Causal Structure Discovery (CSD) is the problem of identifying causal relationships from large quantities of data through computational methods. With the limited ability of traditional association-based computational methods to discover causal relationships, CSD methodologies are gaining popularity. The goal of the study was to systematically examine whether (i) CSD methods can discover the known causal relationships from observational clinical data and (ii) to offer guidance to accurately discover known causal relationships. We used Alzheimer’s disease (AD), a complex progressive disease, as a model because the well-established evidence provides a “gold-standard” causal graph for evaluation. We evaluated two CSD methods, Fast Causal Inference (FCI) and Fast Greedy Equivalence Search (FGES) in their ability to discover this structure from data collected by the Alzheimer’s Disease Neuroimaging Initiative (ADNI). We used structural equation models (which is not designed for CSD) as control. We applied these methods under three scenarios defined by increasing amounts of background knowledge provided to the methods. The methods were evaluated by comparing the resulting causal relationships with the “gold standard” graph that was constructed from literature. Dedicated CSD methods managed to discover graphs that nearly coincided with the gold standard. For best results, CSD algorithms should be used with longitudinal data providing as much prior knowledge as possible.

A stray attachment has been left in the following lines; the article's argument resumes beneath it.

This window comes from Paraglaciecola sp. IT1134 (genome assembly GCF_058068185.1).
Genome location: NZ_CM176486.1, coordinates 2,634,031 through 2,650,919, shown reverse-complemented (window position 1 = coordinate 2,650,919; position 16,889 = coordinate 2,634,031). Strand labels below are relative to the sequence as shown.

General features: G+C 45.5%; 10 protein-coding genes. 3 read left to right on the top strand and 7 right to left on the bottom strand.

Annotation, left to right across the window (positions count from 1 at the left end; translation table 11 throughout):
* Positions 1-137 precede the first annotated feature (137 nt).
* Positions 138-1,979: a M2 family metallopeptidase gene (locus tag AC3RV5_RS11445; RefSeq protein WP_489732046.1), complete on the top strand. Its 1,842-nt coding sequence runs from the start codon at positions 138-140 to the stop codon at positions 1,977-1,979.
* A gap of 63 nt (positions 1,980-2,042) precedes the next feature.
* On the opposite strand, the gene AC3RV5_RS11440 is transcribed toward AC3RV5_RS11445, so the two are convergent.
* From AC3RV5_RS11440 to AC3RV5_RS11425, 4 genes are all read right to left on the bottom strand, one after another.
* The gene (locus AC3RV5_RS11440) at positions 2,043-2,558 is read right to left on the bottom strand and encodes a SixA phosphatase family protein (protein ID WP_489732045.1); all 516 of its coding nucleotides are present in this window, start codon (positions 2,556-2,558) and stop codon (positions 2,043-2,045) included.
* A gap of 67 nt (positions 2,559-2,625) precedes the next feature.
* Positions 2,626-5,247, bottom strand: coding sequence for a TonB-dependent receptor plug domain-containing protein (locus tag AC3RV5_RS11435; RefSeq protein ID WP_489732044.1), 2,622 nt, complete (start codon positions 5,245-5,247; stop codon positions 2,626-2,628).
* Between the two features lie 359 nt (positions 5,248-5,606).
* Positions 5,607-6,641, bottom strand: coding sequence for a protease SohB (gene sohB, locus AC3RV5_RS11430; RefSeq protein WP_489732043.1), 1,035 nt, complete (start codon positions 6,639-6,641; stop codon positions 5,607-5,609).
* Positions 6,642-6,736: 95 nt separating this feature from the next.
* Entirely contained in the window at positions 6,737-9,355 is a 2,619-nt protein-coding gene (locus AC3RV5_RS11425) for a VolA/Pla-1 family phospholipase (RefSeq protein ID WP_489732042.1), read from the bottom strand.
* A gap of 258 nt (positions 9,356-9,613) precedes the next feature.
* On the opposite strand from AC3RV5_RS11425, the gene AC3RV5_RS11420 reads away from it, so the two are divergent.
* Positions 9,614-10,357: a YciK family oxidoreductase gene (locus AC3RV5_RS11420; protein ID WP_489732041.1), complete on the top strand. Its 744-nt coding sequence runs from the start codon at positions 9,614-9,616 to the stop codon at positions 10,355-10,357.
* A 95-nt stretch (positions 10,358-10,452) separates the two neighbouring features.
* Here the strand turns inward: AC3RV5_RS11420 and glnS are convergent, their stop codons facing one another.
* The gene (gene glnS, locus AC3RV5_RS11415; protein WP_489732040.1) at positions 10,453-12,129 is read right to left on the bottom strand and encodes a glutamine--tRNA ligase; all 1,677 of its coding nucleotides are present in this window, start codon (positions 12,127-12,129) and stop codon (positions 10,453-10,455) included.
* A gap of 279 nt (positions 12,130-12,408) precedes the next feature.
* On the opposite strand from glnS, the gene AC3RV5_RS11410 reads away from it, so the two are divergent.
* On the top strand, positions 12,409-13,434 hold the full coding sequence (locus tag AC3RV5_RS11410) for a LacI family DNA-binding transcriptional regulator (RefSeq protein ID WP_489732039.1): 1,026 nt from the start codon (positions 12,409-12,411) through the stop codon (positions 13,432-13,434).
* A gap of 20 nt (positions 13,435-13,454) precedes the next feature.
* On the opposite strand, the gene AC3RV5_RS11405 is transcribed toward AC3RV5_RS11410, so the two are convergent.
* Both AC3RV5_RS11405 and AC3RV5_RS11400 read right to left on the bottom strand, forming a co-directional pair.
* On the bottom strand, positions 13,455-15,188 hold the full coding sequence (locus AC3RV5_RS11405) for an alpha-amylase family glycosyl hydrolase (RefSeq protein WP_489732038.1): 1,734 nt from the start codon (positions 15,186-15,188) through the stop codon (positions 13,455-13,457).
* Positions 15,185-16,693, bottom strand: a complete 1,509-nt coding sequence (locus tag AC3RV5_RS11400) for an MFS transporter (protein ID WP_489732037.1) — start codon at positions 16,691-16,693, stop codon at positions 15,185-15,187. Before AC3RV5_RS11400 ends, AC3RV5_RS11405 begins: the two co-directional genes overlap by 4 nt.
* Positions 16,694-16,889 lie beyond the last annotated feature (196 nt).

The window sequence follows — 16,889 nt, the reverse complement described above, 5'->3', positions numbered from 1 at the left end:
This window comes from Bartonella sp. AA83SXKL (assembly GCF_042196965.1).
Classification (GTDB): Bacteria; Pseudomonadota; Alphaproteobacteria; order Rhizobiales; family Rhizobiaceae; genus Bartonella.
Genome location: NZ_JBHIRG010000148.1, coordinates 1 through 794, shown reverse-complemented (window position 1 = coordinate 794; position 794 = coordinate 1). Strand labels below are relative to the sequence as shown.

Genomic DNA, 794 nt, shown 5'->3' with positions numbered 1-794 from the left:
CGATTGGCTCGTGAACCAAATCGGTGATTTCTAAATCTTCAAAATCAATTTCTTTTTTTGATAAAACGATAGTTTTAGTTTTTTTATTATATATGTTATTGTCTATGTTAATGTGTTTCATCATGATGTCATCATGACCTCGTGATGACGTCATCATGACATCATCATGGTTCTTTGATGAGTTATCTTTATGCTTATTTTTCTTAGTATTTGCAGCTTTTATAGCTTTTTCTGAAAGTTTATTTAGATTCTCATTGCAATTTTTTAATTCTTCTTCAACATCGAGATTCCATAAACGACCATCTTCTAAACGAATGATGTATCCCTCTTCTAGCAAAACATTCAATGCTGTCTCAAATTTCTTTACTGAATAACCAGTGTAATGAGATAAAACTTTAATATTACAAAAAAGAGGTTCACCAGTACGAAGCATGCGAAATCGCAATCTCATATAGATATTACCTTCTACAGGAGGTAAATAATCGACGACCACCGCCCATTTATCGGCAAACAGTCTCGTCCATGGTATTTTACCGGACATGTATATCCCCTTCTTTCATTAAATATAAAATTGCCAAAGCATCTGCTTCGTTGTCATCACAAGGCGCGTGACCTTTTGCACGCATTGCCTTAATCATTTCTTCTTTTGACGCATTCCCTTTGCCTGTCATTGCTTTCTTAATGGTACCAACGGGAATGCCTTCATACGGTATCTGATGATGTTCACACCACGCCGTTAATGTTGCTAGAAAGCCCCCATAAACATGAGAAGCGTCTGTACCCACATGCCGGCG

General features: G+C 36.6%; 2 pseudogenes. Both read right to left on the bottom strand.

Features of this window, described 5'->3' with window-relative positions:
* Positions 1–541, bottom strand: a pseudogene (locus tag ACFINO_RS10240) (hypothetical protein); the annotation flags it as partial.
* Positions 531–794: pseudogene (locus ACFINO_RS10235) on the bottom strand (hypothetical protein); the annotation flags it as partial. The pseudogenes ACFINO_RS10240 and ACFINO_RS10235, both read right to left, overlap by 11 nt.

Bibliographical noteFunding Information:
This study is supported by the National Institutes of Health (NIH) grant #AG056366. Contents of this document are the sole responsibility of the authors and do not necessarily represent official views of the NIH. Data collection and sharing for this project was funded by the Alzheimer’s Disease Neuroimaging Initiative (ADNI) (National Institutes of Health Grant U01 AG024904) and DOD ADNI (Department of Defense award number W81XWH-12-2-0012). ADNI is funded by the National Institute on Aging, the National Institute of Biomedical Imaging and Bioengineering, and through generous contributions from the following: AbbVie, Alzheimer’s Association; Alzheimer’s Drug Discovery Foundation; Araclon Biotech; BioClinica, Inc.; Biogen; Bristol-Myers Squibb Company; CereSpir, Inc.; Cogstate; Eisai Inc.; Elan Pharmaceuticals, Inc.; Eli Lilly and Company; EuroImmun; F. Hoffmann-La Roche Ltd and its affiliated company Genentech, Inc.; Fujirebio; GE Healthcare; IXICO Ltd.; Janssen Alzheimer Immunotherapy Research & Development, LLC.; Johnson & Johnson Pharmaceutical Research & Development LLC.; Lumosity; Lundbeck; Merck & Co., Inc.; Meso Scale Diagnostics, LLC.; NeuroRx Research; Neurotrack Technologies; Novartis Pharmaceuticals Corporation; Pfizer Inc.; Piramal Imaging; Servier; Takeda Pharmaceutical Company; and Transition Therapeutics. The Canadian Institutes of Health Research is providing funds to support ADNI clinical sites in Canada. Private sector contributions are facilitated by the Foundation for the National Institutes of Health (www.fnih.org). The grantee organization is the Northern California Institute for Research and Education, and the study is coordinated by the Alzheimer’s Therapeutic Research Institute at the University of Southern California. ADNI data are disseminated by the Laboratory for Neuro Imaging at the University of Southern California.
© 2020, The Author(s).
PubMed: MeSH publication types
- Comparative Study
- Journal Article
- Research Support, N.I.H., Extramural
- Research Support, U.S. Gov't, Non-P.H.S.